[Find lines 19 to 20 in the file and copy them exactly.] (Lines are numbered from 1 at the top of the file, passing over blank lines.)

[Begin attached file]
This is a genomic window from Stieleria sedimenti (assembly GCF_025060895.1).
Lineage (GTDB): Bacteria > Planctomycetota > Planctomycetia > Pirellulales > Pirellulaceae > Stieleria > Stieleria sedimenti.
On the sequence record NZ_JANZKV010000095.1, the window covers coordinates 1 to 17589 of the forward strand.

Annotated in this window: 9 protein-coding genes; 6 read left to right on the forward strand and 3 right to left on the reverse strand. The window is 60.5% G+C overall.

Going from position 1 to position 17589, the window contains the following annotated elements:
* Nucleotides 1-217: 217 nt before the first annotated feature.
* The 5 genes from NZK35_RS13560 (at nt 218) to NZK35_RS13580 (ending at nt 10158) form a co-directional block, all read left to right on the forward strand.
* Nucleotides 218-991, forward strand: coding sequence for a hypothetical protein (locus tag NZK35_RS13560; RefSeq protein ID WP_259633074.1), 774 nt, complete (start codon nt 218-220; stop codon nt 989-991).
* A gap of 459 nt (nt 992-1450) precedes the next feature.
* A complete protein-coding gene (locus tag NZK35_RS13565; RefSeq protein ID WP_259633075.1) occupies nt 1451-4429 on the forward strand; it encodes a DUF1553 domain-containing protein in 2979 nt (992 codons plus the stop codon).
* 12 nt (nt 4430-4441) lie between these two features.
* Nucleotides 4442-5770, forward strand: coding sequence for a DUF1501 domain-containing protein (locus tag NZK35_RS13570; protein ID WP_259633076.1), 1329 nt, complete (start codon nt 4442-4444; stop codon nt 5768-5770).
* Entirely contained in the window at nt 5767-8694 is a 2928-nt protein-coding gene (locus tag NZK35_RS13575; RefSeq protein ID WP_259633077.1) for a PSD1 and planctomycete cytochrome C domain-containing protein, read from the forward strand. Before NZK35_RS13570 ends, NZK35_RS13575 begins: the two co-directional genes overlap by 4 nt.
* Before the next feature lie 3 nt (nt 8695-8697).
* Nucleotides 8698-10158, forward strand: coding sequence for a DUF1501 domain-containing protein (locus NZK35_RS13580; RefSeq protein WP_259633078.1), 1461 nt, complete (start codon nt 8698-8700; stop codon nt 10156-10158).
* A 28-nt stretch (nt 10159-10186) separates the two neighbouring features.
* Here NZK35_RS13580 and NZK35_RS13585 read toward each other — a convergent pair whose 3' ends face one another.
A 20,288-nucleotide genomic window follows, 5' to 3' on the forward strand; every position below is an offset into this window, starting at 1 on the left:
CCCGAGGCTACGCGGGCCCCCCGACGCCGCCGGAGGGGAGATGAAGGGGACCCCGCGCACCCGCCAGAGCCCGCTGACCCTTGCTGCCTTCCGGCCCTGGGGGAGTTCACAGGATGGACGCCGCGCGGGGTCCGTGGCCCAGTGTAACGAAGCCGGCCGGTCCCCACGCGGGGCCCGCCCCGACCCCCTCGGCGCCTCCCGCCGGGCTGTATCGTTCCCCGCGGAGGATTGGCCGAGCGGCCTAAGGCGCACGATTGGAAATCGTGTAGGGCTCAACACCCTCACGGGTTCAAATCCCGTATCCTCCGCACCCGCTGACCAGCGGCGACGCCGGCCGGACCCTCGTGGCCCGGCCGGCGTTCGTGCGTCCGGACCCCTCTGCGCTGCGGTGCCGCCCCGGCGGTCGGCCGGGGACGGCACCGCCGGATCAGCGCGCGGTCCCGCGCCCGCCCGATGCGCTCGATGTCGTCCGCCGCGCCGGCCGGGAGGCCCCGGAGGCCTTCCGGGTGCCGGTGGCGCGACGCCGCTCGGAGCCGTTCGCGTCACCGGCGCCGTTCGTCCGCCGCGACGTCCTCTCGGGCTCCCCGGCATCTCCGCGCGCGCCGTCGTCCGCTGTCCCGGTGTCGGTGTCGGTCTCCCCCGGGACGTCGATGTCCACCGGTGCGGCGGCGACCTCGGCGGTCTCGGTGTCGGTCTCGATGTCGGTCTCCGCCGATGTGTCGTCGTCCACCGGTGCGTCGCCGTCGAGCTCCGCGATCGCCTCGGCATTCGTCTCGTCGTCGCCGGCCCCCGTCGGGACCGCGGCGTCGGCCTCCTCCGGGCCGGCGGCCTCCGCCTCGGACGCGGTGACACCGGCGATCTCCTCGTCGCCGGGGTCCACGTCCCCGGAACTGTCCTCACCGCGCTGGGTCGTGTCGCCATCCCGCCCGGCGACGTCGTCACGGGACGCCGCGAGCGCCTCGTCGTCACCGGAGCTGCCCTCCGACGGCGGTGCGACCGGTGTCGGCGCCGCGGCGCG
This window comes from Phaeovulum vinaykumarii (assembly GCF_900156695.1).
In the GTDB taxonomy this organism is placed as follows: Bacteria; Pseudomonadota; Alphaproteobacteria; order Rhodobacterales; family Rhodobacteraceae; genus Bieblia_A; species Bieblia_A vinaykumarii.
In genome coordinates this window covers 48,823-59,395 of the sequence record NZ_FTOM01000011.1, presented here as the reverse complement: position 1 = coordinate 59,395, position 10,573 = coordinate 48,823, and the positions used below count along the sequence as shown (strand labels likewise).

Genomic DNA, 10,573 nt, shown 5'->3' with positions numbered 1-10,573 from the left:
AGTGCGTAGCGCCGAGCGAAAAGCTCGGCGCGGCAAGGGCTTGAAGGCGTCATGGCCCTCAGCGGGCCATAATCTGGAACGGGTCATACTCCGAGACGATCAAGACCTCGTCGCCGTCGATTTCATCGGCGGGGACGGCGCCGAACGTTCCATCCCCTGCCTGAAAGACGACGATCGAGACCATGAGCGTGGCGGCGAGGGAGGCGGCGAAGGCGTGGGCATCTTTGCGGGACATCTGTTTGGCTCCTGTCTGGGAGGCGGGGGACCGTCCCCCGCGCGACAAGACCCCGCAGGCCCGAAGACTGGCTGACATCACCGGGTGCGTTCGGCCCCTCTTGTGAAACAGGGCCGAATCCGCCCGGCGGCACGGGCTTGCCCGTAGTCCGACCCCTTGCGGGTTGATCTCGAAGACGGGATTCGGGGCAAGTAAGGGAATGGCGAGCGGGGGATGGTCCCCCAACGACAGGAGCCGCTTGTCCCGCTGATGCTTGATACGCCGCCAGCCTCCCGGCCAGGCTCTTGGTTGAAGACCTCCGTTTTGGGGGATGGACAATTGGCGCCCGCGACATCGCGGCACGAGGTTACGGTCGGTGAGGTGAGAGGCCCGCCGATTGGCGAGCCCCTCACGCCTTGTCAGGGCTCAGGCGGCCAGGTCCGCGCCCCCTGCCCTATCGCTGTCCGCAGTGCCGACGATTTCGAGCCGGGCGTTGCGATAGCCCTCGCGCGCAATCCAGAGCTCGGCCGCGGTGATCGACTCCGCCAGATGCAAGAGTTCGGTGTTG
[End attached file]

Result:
CCCGAGGCTACGCGGGCCCCCCGACGCCGCCGGAGGGGAGATGAAGGGGACCCCGCGCACCCGCCAGAGCCCGCTGACCCTTGCTGCCTTCCGGCCCTGGGGGAGTTCACAGGATGGACGCCGCGCGGGGTCCGTGGCCCAGTGTAACGAAGCCGGCCGGTCCCCACGCGGGGCCCGCCCCGACCCCCTCGGCGCCTCCCGCCGGGCTGTATCGTTCCCCGCGGAGGATTGGCCGAGCGGCCTAAGGCGCACGATTGGAAATCGTGTAGGGCTCAACACCCTCACGGGTTCAAATCCCGTATCCTCCGCACCCGCTGACCAGCGGCGACGCCGGCCGGACCCTCGTGGCCCGGCCGGCGTTCGTGCGTCCGGACCCCTCTGCGCTGCGGTGCCGCCCCGGCGGTCGGCCGGGGACGGCACCGCCGGATCAGCGCGCGGTCCCGCGCCCGCCCGATGCGCTCGATGTCGTCCGCCGCGCCGGCCGGGAGGCCCCGGAGGCCTTCCGGGTGCCGGTGGCGCGACGCCGCTCGGAGCCGTTCGCGTCACCGGCGCCGTTCGTCCGCCGCGACGTCCTCTCGGGCTCCCCGGCATCTCCGCGCGCGCCGTCGTCCGCTGTCCCGGTGTCGGTGTCGGTCTCCCCCGGGACGTCGATGTCCACCGGTGCGGCGGCGACCTCGGCGGTCTCGGTGTCGGTCTCGATGTCGGTCTCCGCCGATGTGTCGTCGTCCACCGGTGCGTCGCCGTCGAGCTCCGCGATCGCCTCGGCATTCGTCTCGTCGTCGCCGGCCCCCGTCGGGACCGCGGCGTCGGCCTCCTCCGGGCCGGCGGCCTCCGCCTCGGACGCGGTGACACCGGCGATCTCCTCGTCGCCGGGGTCCACGTCCCCGGAACTGTCCTCACCGCGCTGGGTCGTGTCGCCATCCCGCCCGGCGACGTCGTCACGGGACGCCGCGAGCGCCTCGTCGTCACCGGAGCTGCCCTCCGACGGCGGTGCGACCGGTGTCGGCGCCGCGGCGCG
This window comes from Phaeovulum vinaykumarii (assembly GCF_900156695.1).